But the suitable fuel can be other light elements and their isotopes. Choosing the right combination for a fusion reaction depends only on the achievement of the required fusion temperature, the willingness of the nuclei to fuse and the energy gain of the given reaction. The more energy released during the reaction, the more energetically advantageous the reaction is, of course.
Deuterium is a naturally occurring stable isotope of hydrogen containing one proton and one neutron. Although there are about six and a half thousand atoms of ordinary hydrogen per atom of deuterium in nature, deuterium can be obtained relatively easily from seawater using a proven industrial technique.
The second fuel isotope is slightly radioactive tritium, which is also an isotope of hydrogen that contains two neutrons in its nucleus. Tritium has a half-life of approximately 12 years and is naturally very rare on Earth. A certain amount of tritium is produced artificially as a by-product in existing nuclear reactors.
During the fusion reaction of deuterium and tritium nuclei, apart from the helium nucleus, one more high-energy neutron is produced. This fact will be reflected in the fusion reactor equipment, where the reaction will take place, by the embrittlement of the materials of the reaction chamber as a result of the high flow of neutrons and the associated activation.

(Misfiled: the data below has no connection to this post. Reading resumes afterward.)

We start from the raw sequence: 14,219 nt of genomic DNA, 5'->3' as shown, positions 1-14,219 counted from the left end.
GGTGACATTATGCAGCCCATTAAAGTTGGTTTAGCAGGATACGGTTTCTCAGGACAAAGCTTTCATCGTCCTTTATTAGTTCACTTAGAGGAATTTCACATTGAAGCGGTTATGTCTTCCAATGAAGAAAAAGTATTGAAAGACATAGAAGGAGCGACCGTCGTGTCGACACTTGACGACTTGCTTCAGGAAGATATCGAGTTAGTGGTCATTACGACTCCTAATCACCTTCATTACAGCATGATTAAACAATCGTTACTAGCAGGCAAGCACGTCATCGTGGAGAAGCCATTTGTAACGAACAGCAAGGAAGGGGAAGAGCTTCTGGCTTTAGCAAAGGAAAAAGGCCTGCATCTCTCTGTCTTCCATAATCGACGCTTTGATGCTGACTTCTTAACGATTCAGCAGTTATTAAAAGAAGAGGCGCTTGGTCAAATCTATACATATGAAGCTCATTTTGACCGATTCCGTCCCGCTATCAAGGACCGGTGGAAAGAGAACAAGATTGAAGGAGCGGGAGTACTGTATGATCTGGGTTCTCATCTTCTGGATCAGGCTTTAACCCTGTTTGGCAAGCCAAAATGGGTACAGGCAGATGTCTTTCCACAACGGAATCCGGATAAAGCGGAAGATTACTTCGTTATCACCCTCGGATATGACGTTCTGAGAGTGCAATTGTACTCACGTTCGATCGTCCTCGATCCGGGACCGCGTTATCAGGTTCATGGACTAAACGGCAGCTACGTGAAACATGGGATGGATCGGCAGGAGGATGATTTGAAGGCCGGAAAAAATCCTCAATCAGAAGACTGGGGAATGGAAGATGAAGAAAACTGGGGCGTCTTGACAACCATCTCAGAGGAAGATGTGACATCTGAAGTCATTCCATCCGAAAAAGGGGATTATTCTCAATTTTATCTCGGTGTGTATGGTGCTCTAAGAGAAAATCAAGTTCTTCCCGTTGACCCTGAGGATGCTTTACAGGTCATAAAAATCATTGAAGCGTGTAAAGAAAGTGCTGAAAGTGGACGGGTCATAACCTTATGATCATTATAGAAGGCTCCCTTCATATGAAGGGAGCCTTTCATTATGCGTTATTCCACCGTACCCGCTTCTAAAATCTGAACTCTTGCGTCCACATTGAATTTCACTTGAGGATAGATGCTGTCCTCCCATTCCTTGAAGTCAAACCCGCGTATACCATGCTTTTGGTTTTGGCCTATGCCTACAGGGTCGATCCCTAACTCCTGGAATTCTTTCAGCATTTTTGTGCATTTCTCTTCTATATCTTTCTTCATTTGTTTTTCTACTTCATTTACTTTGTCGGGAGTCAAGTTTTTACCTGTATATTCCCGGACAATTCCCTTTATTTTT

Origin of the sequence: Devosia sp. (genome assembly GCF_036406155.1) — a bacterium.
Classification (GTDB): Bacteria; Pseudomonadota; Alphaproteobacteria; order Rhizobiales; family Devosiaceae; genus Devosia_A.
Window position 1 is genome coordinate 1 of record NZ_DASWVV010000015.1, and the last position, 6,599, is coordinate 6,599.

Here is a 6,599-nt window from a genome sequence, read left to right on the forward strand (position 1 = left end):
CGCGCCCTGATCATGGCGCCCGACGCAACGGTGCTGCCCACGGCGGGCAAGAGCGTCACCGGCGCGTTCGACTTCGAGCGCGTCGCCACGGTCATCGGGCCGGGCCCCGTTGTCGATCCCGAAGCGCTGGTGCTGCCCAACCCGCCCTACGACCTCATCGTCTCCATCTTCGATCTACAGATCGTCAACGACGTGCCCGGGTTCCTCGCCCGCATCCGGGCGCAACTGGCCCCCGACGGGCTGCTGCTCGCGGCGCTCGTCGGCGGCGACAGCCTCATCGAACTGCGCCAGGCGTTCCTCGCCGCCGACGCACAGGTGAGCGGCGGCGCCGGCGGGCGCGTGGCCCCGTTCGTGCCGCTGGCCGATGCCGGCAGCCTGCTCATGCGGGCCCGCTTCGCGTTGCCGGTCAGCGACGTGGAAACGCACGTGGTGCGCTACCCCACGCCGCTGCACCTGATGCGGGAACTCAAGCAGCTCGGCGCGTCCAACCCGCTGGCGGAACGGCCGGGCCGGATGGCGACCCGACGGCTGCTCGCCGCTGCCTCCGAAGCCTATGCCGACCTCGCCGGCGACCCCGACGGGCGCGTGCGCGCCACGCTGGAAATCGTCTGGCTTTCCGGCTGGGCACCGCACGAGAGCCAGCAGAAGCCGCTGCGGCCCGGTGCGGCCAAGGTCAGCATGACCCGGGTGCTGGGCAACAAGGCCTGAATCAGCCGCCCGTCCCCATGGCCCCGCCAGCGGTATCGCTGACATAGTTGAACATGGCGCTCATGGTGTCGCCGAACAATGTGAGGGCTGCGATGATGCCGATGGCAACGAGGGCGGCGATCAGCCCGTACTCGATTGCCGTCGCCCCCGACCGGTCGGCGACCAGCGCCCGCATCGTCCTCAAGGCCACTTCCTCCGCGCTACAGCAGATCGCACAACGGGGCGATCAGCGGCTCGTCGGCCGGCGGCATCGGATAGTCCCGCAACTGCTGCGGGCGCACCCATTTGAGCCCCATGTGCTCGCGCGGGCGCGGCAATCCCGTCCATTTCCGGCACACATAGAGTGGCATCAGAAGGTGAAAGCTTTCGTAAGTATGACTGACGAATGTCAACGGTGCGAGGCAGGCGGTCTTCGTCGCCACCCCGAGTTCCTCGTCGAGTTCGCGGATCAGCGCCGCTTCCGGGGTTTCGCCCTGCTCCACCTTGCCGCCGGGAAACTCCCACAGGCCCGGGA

Formulation, parameters and results of the Lawson criterion
The production of electricity in fusion power plants will only be possible if we get significantly more energy from the fusion reaction than we use to ignite and sustain it. The ratio of the energy produced to the energy required to sustain the fusion reaction is called the gain factor. The conditions necessary for a fusion reactor to achieve the required output were already formulated in the middle of the last century by British physicist and engineer John David Lawson.